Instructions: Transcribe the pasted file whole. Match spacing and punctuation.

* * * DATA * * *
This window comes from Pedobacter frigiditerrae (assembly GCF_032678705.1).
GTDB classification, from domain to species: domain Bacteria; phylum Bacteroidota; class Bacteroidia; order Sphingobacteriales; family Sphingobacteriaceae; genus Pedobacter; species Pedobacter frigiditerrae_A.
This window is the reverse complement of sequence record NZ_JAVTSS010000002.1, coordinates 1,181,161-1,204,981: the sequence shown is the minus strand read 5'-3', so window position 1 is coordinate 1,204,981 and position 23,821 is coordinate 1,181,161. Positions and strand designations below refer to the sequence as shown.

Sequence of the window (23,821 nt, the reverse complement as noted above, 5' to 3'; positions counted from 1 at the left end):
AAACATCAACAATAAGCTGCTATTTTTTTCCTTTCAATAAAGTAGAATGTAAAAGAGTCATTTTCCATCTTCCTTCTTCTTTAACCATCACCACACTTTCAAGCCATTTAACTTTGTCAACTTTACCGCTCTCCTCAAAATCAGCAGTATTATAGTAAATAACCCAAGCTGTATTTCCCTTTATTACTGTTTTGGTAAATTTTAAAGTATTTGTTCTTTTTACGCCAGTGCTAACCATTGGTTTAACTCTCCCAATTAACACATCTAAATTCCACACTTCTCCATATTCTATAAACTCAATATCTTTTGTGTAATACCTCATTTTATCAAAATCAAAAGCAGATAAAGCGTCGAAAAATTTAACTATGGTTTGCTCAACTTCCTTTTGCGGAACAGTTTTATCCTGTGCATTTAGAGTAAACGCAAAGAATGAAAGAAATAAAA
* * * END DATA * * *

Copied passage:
This window comes from Pedobacter frigiditerrae (assembly GCF_032678705.1).
GTDB classification, from domain to species: domain Bacteria; phylum Bacteroidota; class Bacteroidia; order Sphingobacteriales; family Sphingobacteriaceae; genus Pedobacter; species Pedobacter frigiditerrae_A.
This window is the reverse complement of sequence record NZ_JAVTSS010000002.1, coordinates 1,181,161-1,204,981: the sequence shown is the minus strand read 5'-3', so window position 1 is coordinate 1,204,981 and position 23,821 is coordinate 1,181,161. Positions and strand designations below refer to the sequence as shown.

Sequence of the window (23,821 nt, the reverse complement as noted above, 5' to 3'; positions counted from 1 at the left end):
AAACATCAACAATAAGCTGCTATTTTTTTCCTTTCAATAAAGTAGAATGTAAAAGAGTCATTTTCCATCTTCCTTCTTCTTTAACCATCACCACACTTTCAAGCCATTTAACTTTGTCAACTTTACCGCTCTCCTCAAAATCAGCAGTATTATAGTAAATAACCCAAGCTGTATTTCCCTTTATTACTGTTTTGGTAAATTTTAAAGTATTTGTTCTTTTTACGCCAGTGCTAACCATTGGTTTAACTCTCCCAATTAACACATCTAAATTCCACACTTCTCCATATTCTATAAACTCAATATCTTTTGTGTAATACCTCATTTTATCAAAATCAAAAGCAGATAAAGCGTCGAAAAATTTAACTATGGTTTGCTCAACTTCCTTTTGCGGAACAGTTTTATCCTGTGCATTTAGAGTAAACGCAAAGAATGAAAGAAATAAAA